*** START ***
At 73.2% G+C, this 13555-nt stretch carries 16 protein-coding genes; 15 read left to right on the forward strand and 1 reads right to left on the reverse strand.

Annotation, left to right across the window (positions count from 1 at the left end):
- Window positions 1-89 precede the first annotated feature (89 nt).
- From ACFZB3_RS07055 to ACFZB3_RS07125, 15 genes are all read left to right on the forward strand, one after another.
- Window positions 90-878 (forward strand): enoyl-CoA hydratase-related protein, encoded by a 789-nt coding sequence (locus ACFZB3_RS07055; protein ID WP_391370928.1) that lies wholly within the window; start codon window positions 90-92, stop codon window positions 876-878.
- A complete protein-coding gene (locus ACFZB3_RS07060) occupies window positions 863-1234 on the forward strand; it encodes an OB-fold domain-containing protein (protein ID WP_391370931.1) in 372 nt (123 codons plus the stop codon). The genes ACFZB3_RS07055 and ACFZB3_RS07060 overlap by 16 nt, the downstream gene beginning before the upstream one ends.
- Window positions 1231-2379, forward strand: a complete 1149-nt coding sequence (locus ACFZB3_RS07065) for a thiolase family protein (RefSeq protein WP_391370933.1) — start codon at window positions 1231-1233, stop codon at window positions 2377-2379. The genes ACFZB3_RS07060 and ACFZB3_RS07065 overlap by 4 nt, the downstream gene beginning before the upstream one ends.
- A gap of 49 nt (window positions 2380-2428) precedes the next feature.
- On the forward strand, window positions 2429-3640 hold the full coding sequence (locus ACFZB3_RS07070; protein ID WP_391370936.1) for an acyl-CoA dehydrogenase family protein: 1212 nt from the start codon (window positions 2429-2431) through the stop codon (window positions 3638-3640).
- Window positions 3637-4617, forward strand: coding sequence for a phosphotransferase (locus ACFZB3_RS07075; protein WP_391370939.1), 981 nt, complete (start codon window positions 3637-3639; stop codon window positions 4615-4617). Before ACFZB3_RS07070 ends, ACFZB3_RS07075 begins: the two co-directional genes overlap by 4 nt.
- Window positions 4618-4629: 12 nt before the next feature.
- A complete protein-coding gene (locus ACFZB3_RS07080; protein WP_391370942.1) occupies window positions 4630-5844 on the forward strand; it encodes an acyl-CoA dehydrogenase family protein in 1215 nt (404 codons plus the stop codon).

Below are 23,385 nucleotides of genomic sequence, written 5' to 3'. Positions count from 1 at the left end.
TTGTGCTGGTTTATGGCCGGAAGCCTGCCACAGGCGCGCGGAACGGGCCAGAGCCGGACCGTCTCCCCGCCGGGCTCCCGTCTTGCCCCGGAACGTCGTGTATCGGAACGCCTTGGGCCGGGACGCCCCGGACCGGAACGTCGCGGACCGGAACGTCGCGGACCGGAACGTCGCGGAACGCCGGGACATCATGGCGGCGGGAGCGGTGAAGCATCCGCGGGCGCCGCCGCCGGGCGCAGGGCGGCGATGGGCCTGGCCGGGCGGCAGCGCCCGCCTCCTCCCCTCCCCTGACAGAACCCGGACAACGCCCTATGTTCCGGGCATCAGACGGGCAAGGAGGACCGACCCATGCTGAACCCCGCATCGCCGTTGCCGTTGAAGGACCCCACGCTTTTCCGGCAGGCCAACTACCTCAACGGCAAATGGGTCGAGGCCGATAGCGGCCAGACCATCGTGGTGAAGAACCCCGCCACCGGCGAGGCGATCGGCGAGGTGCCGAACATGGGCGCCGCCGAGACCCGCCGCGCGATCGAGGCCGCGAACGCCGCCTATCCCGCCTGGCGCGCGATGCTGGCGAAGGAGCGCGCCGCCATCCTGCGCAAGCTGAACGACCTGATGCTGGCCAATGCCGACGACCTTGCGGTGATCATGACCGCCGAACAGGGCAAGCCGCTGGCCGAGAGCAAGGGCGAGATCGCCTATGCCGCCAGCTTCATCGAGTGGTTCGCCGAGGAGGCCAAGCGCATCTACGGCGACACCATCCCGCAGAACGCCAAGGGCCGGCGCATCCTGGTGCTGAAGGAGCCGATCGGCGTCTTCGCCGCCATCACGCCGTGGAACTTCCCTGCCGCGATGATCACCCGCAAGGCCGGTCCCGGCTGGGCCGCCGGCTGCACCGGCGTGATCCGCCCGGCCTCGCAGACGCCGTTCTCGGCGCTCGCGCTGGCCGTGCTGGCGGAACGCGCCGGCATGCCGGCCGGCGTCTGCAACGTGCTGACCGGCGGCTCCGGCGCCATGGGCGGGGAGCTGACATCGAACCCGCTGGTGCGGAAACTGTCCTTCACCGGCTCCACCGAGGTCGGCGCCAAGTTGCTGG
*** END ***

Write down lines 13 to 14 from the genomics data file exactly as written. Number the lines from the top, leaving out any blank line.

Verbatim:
Below are 23,385 nucleotides of genomic sequence, written 5' to 3'. Positions count from 1 at the left end.
TTGTGCTGGTTTATGGCCGGAAGCCTGCCACAGGCGCGCGGAACGGGCCAGAGCCGGACCGTCTCCCCGCCGGGCTCCCGTCTTGCCCCGGAACGTCGTGTATCGGAACGCCTTGGGCCGGGACGCCCCGGACCGGAACGTCGCGGACCGGAACGTCGCGGACCGGAACGTCGCGGAACGCCGGGACATCATGGCGGCGGGAGCGGTGAAGCATCCGCGGGCGCCGCCGCCGGGCGCAGGGCGGCGATGGGCCTGGCCGGGCGGCAGCGCCCGCCTCCTCCCCTCCCCTGACAGAACCCGGACAACGCCCTATGTTCCGGGCATCAGACGGGCAAGGAGGACCGACCCATGCTGAACCCCGCATCGCCGTTGCCGTTGAAGGACCCCACGCTTTTCCGGCAGGCCAACTACCTCAACGGCAAATGGGTCGAGGCCGATAGCGGCCAGACCATCGTGGTGAAGAACCCCGCCACCGGCGAGGCGATCGGCGAGGTGCCGAACATGGGCGCCGCCGAGACCCGCCGCGCGATCGAGGCCGCGAACGCCGCCTATCCCGCCTGGCGCGCGATGCTGGCGAAGGAGCGCGCCGCCATCCTGCGCAAGCTGAACGACCTGATGCTGGCCAATGCCGACGACCTTGCGGTGATCATGACCGCCGAACAGGGCAAGCCGCTGGCCGAGAGCAAGGGCGAGATCGCCTATGCCGCCAGCTTCATCGAGTGGTTCGCCGAGGAGGCCAAGCGCATCTACGGCGACACCATCCCGCAGAACGCCAAGGGCCGGCGCATCCTGGTGCTGAAGGAGCCGATCGGCGTCTTCGCCGCCATCACGCCGTGGAACTTCCCTGCCGCGATGATCACCCGCAAGGCCGGTCCCGGCTGGGCCGCCGGCTGCACCGGCGTGATCCGCCCGGCCTCGCAGACGCCGTTCTCGGCGCTCGCGCTGGCCGTGCTGGCGGAACGCGCCGGCATGCCGGCCGGCGTCTGCAACGTGCTGACCGGCGGCTCCGGCGCCATGGGCGGGGAGCTGACATCGAACCCGCTGGTGCGGAAACTGTCCTTCACCGGCTCCACCGAGGTCGGCGCCAAGTTGCTGG